Team officials provided no update after the game, but there was grave concern for Mauldin, who was unconscious on the field and strapped to a spinal board before he was carted off the field to a waiting ambulance.
Coach Todd Bowles and players said they saw "very little movement" from Mauldin, who was down for five minutes before he was transported.
"I'm very concerned right now, not knowing anything," Bowles said.
Mauldin got caught at the bottom of a pile on a fumble return in the fourth quarter of the Jets' 31-10 win at MetLife Stadium. Several bodies fell on his head, pinning it to the turf. He rose to his feet for a couple of seconds, but crumpled to the ground.
The stadium fell eerily silent as the training staff and emergency personnel tended to Mauldin. No fewer than 10 people stood over him, carefully moving his body to the spinal board.
Several teammates stood nearby, many of them on one knee, praying.
"I was really scared," wide receiver Brandon Marshall said. "I saw him get up and try to take a couple of steps and he just collapsed right in front of me. It was scary."
Safety Calvin Pryor said Mauldin was unresponsive.
"It's tough, man," said Pryor, who was also Mauldin's teammate at Louisville in 2013. "I went out there to check on him. He still had his eyes closed at the moment. I wasn't able to say anything or get a response. I'm just praying for the best at this moment."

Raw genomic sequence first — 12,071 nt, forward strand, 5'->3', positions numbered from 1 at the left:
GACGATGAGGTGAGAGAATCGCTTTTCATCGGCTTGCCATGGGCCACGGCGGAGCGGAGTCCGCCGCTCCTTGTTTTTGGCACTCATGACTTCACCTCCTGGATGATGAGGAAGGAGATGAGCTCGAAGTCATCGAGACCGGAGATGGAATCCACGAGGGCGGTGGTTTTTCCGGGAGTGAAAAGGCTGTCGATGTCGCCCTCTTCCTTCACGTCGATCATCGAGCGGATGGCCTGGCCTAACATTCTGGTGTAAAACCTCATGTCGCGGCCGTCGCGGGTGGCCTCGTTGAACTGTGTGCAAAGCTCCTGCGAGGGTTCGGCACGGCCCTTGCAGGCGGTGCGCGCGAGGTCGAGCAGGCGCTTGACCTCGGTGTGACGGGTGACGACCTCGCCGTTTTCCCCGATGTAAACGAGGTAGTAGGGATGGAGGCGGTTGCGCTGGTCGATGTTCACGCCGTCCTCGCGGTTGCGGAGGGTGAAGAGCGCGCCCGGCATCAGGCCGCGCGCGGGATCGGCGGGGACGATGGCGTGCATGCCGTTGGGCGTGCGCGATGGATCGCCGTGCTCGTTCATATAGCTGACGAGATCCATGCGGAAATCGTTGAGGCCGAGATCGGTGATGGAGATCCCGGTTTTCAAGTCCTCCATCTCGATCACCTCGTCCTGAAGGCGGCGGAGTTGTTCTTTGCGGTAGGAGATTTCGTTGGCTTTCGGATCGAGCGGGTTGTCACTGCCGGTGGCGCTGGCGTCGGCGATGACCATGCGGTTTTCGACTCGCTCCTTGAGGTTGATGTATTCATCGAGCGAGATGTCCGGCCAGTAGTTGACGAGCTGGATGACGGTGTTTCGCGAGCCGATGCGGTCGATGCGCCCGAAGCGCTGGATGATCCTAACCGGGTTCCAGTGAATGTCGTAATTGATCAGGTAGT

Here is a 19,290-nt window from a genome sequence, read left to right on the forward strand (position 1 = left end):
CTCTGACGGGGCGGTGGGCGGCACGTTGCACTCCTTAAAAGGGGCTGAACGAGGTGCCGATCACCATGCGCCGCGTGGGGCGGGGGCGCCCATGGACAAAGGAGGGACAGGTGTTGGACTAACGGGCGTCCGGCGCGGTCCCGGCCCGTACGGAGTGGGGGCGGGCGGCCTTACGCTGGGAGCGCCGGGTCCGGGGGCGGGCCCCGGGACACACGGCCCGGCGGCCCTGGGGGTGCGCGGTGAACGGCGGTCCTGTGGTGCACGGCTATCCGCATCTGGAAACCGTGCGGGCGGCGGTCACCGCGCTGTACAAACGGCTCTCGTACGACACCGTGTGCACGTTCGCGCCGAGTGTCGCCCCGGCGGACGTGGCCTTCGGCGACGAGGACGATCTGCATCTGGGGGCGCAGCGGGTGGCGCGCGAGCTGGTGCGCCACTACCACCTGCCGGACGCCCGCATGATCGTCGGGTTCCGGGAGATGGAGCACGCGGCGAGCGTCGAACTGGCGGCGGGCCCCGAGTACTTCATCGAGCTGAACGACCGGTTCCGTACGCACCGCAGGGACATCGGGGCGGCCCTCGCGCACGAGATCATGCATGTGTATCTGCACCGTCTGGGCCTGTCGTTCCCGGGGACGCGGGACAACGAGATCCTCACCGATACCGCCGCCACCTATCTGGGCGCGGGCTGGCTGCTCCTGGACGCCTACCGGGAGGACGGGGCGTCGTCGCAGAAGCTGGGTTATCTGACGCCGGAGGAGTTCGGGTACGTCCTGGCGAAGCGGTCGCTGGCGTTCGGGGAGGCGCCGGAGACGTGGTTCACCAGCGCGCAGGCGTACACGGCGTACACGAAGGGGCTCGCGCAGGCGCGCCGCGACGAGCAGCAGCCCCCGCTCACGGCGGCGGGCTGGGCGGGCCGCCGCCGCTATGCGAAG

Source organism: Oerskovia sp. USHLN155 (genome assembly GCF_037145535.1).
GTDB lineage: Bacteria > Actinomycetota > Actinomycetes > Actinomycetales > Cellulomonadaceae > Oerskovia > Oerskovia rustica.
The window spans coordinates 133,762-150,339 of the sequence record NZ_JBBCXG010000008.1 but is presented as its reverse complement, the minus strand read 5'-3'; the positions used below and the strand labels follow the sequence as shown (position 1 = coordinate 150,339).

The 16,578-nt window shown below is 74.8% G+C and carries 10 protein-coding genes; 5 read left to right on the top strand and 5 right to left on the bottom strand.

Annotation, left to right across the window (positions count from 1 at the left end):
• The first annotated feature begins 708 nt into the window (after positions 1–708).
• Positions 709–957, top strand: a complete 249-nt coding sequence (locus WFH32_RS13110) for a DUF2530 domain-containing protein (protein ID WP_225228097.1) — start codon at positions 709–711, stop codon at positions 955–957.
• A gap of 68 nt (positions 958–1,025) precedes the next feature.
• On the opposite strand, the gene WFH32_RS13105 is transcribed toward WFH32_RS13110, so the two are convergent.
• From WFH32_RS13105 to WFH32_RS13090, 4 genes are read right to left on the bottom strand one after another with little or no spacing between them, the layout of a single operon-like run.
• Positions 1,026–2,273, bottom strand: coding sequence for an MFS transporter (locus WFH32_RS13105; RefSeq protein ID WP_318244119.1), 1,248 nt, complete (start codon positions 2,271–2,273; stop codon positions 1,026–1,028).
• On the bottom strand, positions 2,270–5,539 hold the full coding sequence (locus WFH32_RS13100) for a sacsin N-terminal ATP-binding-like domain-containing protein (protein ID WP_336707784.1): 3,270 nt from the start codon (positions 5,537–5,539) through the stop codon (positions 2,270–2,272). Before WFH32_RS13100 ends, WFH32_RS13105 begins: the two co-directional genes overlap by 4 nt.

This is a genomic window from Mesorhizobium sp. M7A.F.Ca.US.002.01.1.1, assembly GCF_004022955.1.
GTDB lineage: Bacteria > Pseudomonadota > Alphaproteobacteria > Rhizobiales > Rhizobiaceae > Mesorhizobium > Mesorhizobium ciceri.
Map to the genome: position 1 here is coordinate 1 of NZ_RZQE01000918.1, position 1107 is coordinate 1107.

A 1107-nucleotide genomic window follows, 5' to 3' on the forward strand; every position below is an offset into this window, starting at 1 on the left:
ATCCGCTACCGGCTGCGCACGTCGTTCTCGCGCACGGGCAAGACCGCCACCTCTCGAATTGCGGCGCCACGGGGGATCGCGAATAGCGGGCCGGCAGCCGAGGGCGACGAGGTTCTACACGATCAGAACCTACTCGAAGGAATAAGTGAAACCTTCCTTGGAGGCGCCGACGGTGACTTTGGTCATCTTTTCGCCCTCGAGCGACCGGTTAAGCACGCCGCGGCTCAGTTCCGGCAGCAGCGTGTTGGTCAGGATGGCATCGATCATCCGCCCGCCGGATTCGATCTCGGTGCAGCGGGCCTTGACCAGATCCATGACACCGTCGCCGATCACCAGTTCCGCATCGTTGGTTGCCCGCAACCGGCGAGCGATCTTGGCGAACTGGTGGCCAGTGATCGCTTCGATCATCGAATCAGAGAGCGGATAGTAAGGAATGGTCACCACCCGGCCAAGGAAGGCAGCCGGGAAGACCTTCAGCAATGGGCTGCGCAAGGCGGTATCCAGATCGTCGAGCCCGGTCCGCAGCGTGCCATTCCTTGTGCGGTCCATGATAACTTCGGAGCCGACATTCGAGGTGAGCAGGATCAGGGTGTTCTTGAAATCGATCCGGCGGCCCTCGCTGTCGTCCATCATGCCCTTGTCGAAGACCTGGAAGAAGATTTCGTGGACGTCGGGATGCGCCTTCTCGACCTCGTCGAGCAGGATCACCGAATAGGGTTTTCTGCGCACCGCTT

Running back Chris Ivory said "it looked like his eyes kind of rolled into the back of his head, eyes closed. He didn't look to be doing so good at that time."
Mauldin, a third-round draft pick, is popular among teammates because of his upbeat personality and determination. He spent most of his childhood in Atlanta without his parents, bouncing around to at least a dozen foster homes with his brother.
On the night he was drafted, Mauldin was so overcome with emotion that he cried on a conference call with reporters.
Mauldin missed the last three preseason games with a sprained knee, but he was active for the opener as a situational pass-rusher and special-teams player.
"He was running around, doing some good things, and for him to go down like that, first, your heart goes out to him and his family," Bowles said. "After that, it goes out to his teammates. You just hope he's not seriously hurt."
For longtime Jets fans, the harrowing scene on the field may have triggered memories of another catastrophic injury -- Dennis Byrd's broken neck in 1992. He collided with teammate Scott Mersereau while trying to sack the quarterback, ending his career and leaving him partially paralyzed.